Gold is ideal safe haven beyond Brexit !

These are historic times for the global financial markets. The June FOMC left the overnight borrowing rates target unchanged but the Yellen Fed has also rolled back its expectations for future rate increases in 2016 and downgraded her implicit US growth and inflation forecast. The ten year US Tresury note yield has plummeted to a low of 1.56%, thanks to Brexit related safe haven flows now that the ten year German Bund yield is negative. The Bank of Japan also did nothing to reassure the markets with a “shock and awe” monetary ease, impotent to act on the eve of Brexit and the upper house Japanese Diet election. The dovish Fed, a continued negative 0.1% policy rate in Tokyo and a fall in Brexit crude to $46 meant the Japanese yen was poised for a sharp rise against the US dollar, Euro and Australia/Canada. This is exactly what happened as the yen surged to 104 against the dollar, 117.50 against the Euro and almost 78 against the Aussie dollar.

While gold futures traded as high as $1312 in Singapore after the Fed monetary conclave on Wednesday, spot bullion closed at $1284 in New York after the Dow Jones index made a 250 point snapback on Thursday. Gold is the obvious beneficiary of a dovish Fed, negative interest rates in Germany and Japan and the safe haven bid to hedge Brexit risk. While the Japan yen could also spike higher to 100 on Brexit, there is a constant risk of central bank intervention at current levels. This is not the case with gold or even silver, which I had recommended in the $15 level in this column and has now risen to $17.60 spot as I write. If Brexit happens, I have no doubt in my mind that we will see gold trade at $1400 an ounce in New York on June 23. If Britain does not vote to leave the EU, gold falls to pre-May payroll data or $1210-1220 on an immediate liquidation move. Yet this sell off should be aggressively accumulated, since the lower projections for Fed interest rate hikes makes gold an obvious winner asset class for 2016.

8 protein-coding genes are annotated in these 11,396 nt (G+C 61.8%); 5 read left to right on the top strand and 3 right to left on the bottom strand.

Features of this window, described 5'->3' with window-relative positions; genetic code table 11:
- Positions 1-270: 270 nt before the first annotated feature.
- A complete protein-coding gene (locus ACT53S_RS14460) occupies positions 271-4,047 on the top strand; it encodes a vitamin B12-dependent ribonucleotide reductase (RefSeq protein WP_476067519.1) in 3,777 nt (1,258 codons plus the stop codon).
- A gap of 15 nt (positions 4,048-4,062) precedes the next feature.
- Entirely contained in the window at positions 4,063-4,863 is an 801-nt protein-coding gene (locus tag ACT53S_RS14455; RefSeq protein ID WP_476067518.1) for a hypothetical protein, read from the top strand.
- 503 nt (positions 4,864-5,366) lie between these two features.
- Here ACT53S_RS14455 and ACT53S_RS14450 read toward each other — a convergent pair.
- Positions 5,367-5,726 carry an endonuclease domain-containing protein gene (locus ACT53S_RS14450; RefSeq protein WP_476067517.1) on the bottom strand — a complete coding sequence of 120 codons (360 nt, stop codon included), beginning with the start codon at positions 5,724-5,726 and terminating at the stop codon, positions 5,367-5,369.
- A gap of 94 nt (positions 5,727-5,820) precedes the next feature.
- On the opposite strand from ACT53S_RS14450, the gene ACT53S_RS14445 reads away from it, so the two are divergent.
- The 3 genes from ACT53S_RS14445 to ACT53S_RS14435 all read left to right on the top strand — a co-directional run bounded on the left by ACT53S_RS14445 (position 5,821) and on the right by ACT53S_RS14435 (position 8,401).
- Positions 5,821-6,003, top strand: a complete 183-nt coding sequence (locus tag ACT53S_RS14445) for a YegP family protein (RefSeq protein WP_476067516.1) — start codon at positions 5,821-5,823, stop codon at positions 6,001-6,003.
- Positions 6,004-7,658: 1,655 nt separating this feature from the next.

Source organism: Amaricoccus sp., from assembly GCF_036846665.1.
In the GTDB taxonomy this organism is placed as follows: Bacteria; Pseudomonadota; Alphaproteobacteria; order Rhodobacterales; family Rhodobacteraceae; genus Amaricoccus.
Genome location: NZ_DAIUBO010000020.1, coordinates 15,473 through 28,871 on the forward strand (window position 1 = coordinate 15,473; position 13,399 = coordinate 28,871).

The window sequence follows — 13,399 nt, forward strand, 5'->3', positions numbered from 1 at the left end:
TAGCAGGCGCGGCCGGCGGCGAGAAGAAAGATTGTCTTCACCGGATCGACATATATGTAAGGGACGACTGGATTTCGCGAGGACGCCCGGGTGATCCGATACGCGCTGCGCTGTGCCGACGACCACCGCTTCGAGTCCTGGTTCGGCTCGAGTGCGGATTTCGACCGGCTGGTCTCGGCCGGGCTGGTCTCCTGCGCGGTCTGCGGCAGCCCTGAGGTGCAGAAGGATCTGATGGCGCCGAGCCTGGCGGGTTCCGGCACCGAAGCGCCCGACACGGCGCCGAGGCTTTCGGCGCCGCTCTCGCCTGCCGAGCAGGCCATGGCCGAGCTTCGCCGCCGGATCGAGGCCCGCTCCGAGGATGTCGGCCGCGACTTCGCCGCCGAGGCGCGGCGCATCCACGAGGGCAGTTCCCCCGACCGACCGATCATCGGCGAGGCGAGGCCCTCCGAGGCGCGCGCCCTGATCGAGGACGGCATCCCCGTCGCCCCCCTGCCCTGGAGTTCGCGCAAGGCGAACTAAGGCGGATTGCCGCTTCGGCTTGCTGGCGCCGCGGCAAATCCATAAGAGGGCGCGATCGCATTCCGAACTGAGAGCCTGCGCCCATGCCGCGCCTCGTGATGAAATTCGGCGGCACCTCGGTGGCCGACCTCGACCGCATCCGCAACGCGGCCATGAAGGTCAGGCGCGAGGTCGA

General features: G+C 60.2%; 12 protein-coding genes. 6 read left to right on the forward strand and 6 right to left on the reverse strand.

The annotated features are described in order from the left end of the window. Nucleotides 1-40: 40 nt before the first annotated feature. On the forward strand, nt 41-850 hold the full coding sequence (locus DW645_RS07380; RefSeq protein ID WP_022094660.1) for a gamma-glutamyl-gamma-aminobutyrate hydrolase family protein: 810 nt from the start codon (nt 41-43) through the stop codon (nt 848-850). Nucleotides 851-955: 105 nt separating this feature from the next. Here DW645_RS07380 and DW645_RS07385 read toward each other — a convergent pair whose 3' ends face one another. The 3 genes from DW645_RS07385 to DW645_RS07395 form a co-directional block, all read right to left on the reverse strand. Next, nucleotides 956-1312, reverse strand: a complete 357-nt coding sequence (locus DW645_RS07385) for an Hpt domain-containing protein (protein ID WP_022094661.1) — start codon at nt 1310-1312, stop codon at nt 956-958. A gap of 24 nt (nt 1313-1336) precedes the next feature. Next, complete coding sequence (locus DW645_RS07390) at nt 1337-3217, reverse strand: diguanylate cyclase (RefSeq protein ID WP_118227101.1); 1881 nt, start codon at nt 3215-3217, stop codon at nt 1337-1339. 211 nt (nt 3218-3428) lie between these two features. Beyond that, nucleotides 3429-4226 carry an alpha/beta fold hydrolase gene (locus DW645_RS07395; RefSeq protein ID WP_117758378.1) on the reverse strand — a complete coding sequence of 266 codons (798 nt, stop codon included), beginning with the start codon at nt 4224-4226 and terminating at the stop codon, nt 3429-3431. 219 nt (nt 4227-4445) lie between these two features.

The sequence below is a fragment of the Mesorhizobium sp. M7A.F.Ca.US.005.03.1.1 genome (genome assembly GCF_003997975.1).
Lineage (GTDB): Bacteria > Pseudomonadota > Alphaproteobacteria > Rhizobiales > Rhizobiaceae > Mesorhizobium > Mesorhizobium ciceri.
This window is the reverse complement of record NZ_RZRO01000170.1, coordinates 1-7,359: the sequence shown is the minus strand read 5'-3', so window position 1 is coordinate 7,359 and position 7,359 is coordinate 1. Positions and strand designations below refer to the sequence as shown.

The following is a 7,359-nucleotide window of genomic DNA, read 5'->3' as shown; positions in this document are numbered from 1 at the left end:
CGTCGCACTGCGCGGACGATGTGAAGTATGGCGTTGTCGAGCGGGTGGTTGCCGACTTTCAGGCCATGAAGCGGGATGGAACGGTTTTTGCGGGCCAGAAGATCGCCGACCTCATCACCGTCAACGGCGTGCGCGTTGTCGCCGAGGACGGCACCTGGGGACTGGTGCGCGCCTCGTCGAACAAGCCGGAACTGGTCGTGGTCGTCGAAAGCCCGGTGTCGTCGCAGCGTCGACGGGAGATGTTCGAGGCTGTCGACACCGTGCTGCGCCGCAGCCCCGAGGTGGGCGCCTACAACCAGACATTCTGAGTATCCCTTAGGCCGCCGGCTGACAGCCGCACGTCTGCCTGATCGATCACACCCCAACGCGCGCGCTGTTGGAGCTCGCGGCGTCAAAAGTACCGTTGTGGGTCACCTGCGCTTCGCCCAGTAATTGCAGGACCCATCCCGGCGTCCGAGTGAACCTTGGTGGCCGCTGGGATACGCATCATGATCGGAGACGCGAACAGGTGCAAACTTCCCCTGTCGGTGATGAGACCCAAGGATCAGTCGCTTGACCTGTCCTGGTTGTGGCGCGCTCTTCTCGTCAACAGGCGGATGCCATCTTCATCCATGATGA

The World Bank has also slashed its expectations of global growth, Deutsche Bank shares have plunged 50% in 2016, below their Lehman Brothers lows in 2008 (wo is der black swan?), Venezuela is Latin America’s latest “failed state” thanks to Nicolas Maduro and the ghost of Commandante Chavez, the Kremlin and the US are on a collision course in Syria and Donald Trump is the presumptive Republican nominee as terrorist outrages hit Florida, Paris and Yorkshire. Notice that the Gold Miners index fund (symbol GDX) is up 84% in 2016. No typo, friends. I repeat the gold miners index is up 84% in 2016. This is the mother of all breakouts in the kingdom of Auric!

The FOMC policy U-turn also increases my bullishness on high yield carry currencies in certain (but definitely not all. Avoid the Nigerian naira and petro currencies like the plague!) emerging markets. The current Brexit risk off angst in the emerging markets can give some crucial money making carry ideas. I believe the Indian rupee would be an absolute must buy at 67 even if Dr. Rajan decides to return to his tenured professorship in South Chicago. There is a non-trivial risk of a US recession, a Chinese banking crisis or the failure of a major European bank. These are all reasons why gold and silver could be the best performing currencies of 2016. In any case, it is profitable to buy the Indian rupee against the Singapore dollar and Malaysian ringgit.

The sterling one month option volatility now exceeds 20, the level I remember in October 2008, when Gordon Brown’s UK Treasury bailed out RBS and Lloyds. In essence, the markets expect the pound to plummet to 1.25 – 1.28 if Britain votes to leave the EU on June 23. Fine. Sterling volatility is impossibly risky. So I would sell a 1.40 one month put as my Remain trade strategy idea! This could be the most exciting week to trade sterling since the Scottish referendum and even Black Wednesday 1992. This will be the week that will change global finance, possibly witness Britain’s biggest political decision in our lifetimes. Happy hunting, mates!


By Matein Khalid



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